We recently marked 5 years of programming focused on raising awareness of nanotechnology and the core facilities that support innovative nanoscience research. While celebrating these efforts, we learned that the RTNN is one of sixteen sites nationwide renewed for an additional five years of funding. NSF will invest a total of $84 million in the renewal of the National Nanotechnology Coordinated Infrastructure (NNCI). NSF established NNCI in 2015 with an $81 million investment.
The RTNN hosted 11 educators this summer from Durham, Johnston, Wake, and Chatham Counties. The educators worked in small teams in research labs at NC State, Duke, and UNC as well as a start-up company, Smart Material Solutions. During their time in the program, educators were exposed to and participated in research in cutting-edge laboratories. They also had the opportunity to utilize multiple nanotechnology techniques and tools in RTNN facilities including atomic layer deposition, photolithography, scanning electron microscopy, and atomic force microscopy. Projects ranged from the creation and analysis of thin films to the development of new filter materials. Educators also wrote innovative lesson plans linked to their research to bring back to their home institutions. The program culminated in a poster session where teachers shared their summer work and how they will use their experiences in their classroom.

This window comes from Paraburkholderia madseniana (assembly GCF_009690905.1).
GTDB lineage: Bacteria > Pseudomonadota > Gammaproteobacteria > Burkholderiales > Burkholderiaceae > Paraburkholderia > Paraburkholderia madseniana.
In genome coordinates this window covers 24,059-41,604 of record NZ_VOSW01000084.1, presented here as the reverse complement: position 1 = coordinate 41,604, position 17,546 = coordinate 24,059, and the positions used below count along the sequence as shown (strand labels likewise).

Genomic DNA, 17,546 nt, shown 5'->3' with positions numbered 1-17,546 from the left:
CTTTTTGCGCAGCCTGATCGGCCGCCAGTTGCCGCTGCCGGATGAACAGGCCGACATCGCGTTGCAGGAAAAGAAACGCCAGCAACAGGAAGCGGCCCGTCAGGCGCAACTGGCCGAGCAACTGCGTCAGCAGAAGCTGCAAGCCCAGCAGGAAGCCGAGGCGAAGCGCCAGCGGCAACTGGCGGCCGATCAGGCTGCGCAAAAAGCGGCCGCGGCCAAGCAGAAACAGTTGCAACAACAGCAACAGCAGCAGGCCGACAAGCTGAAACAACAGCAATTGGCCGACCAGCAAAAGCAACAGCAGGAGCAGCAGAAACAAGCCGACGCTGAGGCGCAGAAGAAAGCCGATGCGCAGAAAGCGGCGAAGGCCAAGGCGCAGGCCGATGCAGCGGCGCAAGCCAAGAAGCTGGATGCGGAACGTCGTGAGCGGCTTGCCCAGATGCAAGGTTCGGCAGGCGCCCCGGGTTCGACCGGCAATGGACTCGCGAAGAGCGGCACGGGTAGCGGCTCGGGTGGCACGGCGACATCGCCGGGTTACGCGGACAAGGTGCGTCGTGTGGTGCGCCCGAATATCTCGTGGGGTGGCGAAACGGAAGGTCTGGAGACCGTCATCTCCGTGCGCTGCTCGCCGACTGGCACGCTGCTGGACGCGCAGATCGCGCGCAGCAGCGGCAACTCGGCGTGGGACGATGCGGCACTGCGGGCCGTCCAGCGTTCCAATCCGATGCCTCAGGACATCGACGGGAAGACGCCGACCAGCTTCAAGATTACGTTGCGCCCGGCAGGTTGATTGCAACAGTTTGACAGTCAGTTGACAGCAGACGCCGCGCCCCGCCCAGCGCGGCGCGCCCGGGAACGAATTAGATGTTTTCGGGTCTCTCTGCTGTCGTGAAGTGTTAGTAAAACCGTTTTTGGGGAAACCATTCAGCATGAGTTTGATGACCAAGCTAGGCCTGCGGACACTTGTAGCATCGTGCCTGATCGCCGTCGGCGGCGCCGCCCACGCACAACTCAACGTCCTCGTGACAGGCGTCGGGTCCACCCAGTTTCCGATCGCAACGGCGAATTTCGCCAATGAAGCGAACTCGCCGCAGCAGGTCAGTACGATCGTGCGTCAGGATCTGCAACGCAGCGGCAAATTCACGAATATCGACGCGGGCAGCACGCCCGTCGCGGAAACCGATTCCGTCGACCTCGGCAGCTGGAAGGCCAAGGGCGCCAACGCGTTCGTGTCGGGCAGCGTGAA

For more information about the RTNN’s RET Site, Atomic Scale Design and Engineering, visit the program website. Information and application instructions for next year’s program will be available in early 2020.
The RTNN is one of sixteen sites that make up the National Nanotechnology Coordinated Infrastructure (NNCI). The National Science Foundation (NSF) supports these sites, their affiliated partners, and a coordinating office. Want to learn more about the NNCI and its programs? The NNCI recently published a video to introduce the network and describe its mission.
Professor Jim LeBeau, Associate Director of the Analytical Instrumentation Facility (AIF) and Associate Professor in NC State’s Department of Materials Science and Engineering has been awarded funds from NSF’s Major Research Instrumentation (MRI) program to acquire a new TEM. The instrument will be available to users starting in the summer of 2018.
More information about the instrument and its capabilities can be found here.
The National Science Foundation (NSF) and NBC News teamed up to produce a six-part series on how nanoscale materials and systems are being used in real-world technologies. These 5-6 minutes videos cover a variety of topics, including quantum dots for solar cells, nano electronics, nanoscale coatings, and nanosensors for cancer diagnosis and treatment.